In general, if contractions are less than five minutes apart, last for more than 60 seconds, and are accompanied by a change in your vaginal discharge (e.g., water breaking), it is time to go to the hospital or birth center. 

The Difference Between False Labor Contractions and True Labor Contractions

There is often a lot of confusion for expectant mothers about the difference between false contractions and true labor contractions. It is important to understand the difference because false contractions will not result in the baby’s birth, whereas actual labor contractions will. With false labor contractions, the contractions will usually occur at irregular intervals and will not get closer together as time goes on.

They also may stop if you change position or walk around. With actual contractions, the contractions will come at regular intervals, and they will get closer together as time goes on. They also will not stop if you change position or walk around. True contractions typically start around the same time as your due date, whereas false contractions can start weeks or even months before your due date. When in doubt, it is always best to consult with your healthcare provider to be sure.

How long does contracting last?

When you are in labor, time your contractions from the beginning of one to the beginning of the next, the length of time between your contractions is called the duration. The duration of each contraction is usually 30 to 60 seconds but may be as short as 10 seconds or as long as 2 minutes. The regular pattern can tell you precisely in which stage of labor you are. You will want to track both how long each contraction lasts and how often they occur. 

Contractions gradually open your cervix and help push your baby into the birth canal. As your cervix begins to open (dilate) more, the distance between contractions will begin to shorten. Eventually, you will have a contraction every 3 to 5 minutes that last 60 to 90 seconds. When you are having contractions that are this close together and last this long, it is time to go to the hospital or birth center because you are in labor!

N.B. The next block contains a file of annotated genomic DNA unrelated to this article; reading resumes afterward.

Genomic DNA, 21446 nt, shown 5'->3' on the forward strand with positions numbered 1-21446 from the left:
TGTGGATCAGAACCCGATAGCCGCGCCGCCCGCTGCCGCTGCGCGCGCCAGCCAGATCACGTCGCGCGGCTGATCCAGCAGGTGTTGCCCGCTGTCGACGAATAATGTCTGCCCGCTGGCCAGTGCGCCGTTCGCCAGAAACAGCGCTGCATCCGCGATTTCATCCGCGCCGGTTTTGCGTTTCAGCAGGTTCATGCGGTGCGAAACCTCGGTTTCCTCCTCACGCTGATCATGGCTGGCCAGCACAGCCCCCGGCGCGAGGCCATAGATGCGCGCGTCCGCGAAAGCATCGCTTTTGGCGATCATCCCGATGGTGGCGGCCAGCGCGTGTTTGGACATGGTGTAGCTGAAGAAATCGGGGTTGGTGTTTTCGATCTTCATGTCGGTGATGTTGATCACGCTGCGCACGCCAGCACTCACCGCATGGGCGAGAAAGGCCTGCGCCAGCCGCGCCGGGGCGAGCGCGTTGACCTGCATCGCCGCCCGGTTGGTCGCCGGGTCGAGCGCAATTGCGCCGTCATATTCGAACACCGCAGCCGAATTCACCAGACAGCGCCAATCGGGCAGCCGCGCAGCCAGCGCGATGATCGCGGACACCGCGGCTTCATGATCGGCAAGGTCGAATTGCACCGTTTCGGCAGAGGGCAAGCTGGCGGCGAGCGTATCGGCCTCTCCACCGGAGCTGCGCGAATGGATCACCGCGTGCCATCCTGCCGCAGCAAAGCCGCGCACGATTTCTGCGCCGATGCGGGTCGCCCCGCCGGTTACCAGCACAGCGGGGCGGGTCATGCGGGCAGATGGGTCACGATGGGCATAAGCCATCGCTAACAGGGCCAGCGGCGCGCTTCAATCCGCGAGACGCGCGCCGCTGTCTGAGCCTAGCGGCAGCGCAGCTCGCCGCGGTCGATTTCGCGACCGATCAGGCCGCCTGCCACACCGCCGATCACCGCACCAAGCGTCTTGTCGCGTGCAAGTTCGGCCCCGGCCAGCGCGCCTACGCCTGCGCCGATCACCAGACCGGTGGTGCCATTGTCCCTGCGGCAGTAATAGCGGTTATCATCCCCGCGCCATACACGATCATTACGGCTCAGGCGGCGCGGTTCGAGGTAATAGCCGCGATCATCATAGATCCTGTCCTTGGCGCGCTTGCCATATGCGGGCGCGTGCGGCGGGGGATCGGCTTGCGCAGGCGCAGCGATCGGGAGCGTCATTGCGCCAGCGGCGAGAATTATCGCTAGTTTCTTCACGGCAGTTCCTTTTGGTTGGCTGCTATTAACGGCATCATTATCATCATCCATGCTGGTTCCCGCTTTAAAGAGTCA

Step By Step Guide on How To Track Contractions Manually

time contraction and change position during early labor
  1. First, it’s essential to understand what a contraction feels like. Many women describe contractions as feeling like intense menstrual cramps that come and go in waves. Others say they feel pressure in their back or pelvis that builds and releases.
  2. To time a contraction, start by timing how long it lasts from the beginning of one to the beginning of the next. This is called the duration.
  3. Next, time how long it takes for the contraction to the peak. This is called intensity.
  4. Finally, time how often contractions are coming. This is called frequency.

Once you have all three numbers, you can start to get an idea of how strong your contractions are and how close together they are coming.

If you’re not sure if you’re having contractions or not, there are a few other signs to look for:

  • If your contractions are regular (coming at consistent intervals), last for 30-60 seconds, and become progressively stronger and closer together, then you’re likely in labor and should head to the hospital or birth center.
  • If your contractions are irregular (coming at random intervals), last for less than 30 seconds, and are not getting stronger or closer together, then you’re probably not in labor and can continue to wait at home.

Remember, every pregnancy is different, so there is no one correct answer for when to head to the hospital or birthing center. If you’re ever unsure, it’s always best to err on the side of caution and give your care provider a call.

Finally, don’t forget to breathe! Labor can be challenging but try to relax and take things one contraction at a time.